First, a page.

Growing scarcity of water

Global water consumption has risen almost fivefold in the last 50 years, and it continues to grow. Coupled with the cost of developing water infrastructure and a shortage of new cost-effective water storage sites, this points to a looming global shortfall. Such shortages already exist in many parts of the world.

Competition for water

As water has become scarce, disputes between competing users are causing tension locally, nationally and even internationally.

New policy directions

The water debate in many developed countries has focused on resolving competing demands for increasingly scarce water resources, mitigating the environmental impacts of water extraction, storage and return, and progressing policy and institutional reform to achieve these outcomes.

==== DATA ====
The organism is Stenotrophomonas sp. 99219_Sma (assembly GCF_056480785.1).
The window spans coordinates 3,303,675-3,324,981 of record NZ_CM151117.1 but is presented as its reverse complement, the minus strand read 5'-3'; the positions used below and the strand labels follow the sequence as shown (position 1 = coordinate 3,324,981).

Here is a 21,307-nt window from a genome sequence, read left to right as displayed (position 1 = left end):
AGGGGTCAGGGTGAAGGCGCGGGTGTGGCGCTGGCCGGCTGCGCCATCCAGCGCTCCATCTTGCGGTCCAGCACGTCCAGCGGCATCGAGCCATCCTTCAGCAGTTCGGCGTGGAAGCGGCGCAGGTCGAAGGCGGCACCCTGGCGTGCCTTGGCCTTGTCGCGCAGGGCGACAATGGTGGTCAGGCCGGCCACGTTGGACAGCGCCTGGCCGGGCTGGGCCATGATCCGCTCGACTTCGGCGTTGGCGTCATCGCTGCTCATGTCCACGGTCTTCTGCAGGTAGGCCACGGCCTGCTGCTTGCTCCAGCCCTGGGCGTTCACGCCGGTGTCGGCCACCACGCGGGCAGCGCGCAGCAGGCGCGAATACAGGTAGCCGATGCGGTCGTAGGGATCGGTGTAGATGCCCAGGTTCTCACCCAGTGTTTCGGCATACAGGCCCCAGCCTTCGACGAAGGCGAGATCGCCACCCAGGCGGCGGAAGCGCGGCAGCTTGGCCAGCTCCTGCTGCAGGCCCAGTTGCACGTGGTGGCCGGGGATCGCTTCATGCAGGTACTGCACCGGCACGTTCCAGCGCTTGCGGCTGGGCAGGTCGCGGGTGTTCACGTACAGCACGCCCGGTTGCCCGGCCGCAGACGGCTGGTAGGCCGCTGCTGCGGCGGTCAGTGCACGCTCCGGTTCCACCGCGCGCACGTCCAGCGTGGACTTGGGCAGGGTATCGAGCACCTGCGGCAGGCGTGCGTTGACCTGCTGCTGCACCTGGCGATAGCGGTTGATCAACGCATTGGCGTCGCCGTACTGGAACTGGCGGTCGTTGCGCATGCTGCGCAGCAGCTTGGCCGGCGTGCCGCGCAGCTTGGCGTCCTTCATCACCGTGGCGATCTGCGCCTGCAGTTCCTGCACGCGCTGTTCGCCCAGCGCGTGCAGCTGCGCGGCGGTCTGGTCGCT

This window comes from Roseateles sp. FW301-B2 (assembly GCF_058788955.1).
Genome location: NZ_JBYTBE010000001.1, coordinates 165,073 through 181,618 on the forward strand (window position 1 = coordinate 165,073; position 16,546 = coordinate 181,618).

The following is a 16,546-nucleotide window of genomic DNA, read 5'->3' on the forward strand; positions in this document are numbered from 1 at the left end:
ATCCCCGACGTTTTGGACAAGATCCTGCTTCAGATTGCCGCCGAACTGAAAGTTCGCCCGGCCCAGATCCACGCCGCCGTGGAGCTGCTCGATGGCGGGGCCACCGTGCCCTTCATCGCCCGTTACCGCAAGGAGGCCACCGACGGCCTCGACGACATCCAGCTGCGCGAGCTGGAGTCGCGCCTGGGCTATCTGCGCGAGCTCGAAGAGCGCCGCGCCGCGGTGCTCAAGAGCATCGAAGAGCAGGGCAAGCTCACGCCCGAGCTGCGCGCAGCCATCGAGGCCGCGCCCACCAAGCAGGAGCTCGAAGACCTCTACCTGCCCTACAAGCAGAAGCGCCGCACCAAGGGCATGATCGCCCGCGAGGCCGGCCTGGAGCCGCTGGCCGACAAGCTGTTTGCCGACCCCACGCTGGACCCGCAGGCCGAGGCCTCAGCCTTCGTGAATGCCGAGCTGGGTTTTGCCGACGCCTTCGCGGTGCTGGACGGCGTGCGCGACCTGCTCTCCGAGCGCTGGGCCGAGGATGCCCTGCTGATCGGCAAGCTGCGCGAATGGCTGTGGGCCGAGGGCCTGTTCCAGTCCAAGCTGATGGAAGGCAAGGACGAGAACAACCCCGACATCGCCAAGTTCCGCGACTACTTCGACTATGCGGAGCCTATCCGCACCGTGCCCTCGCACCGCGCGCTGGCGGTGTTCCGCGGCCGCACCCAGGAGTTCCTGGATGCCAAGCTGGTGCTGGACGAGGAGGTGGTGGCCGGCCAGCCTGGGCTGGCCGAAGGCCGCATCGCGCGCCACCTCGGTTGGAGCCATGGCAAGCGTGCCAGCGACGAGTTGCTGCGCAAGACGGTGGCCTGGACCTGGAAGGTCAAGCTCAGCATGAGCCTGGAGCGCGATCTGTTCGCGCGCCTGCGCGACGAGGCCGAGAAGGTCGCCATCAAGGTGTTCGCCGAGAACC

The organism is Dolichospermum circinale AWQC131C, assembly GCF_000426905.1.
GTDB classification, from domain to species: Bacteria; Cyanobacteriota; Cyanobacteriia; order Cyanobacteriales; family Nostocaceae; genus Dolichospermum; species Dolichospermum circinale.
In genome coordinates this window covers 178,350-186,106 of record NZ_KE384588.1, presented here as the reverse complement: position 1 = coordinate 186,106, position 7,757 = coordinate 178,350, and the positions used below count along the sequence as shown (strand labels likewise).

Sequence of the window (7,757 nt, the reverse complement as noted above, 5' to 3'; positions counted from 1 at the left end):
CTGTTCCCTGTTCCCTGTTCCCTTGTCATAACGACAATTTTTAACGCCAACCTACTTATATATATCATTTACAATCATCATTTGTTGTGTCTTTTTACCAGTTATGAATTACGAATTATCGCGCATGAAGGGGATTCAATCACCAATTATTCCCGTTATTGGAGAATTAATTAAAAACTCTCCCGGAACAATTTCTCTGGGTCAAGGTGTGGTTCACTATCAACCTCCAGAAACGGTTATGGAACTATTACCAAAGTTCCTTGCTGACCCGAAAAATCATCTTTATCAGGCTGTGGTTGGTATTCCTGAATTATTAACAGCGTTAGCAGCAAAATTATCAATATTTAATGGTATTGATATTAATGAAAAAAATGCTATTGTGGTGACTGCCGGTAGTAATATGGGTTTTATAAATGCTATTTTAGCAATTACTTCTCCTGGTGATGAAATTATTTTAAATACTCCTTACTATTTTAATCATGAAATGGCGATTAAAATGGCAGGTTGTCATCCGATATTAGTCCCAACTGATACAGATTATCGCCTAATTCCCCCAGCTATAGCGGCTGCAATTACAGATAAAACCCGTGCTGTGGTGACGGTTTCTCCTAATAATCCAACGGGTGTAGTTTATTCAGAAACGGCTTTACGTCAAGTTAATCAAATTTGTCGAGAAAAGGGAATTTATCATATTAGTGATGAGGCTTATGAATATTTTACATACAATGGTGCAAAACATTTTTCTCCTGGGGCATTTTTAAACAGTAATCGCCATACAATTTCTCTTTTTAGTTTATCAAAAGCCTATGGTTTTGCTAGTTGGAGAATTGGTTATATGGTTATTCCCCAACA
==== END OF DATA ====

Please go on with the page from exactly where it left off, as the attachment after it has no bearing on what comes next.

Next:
E3's track record

Our work in this sector has included:

  • preparing strategic analyses of water sector policy and market developments and their significance to companies as they prepare for a water future characterised by scarcity and increased cost
  • assessing the impact of environmental flow changes of water allocation regimes on hydro power generation
  • tactical planning for water allocation policy
  • developing commercial options for major water infrastructure projects in the context of tradeable water rights
  • pricing rural water delivery services.

Case studies

Hydropower generator: entering the water sector

Note: client names have not been disclosed due to confidentiality arrangements.

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Competition for increasingly scarce and valuable water will force us to take new approaches.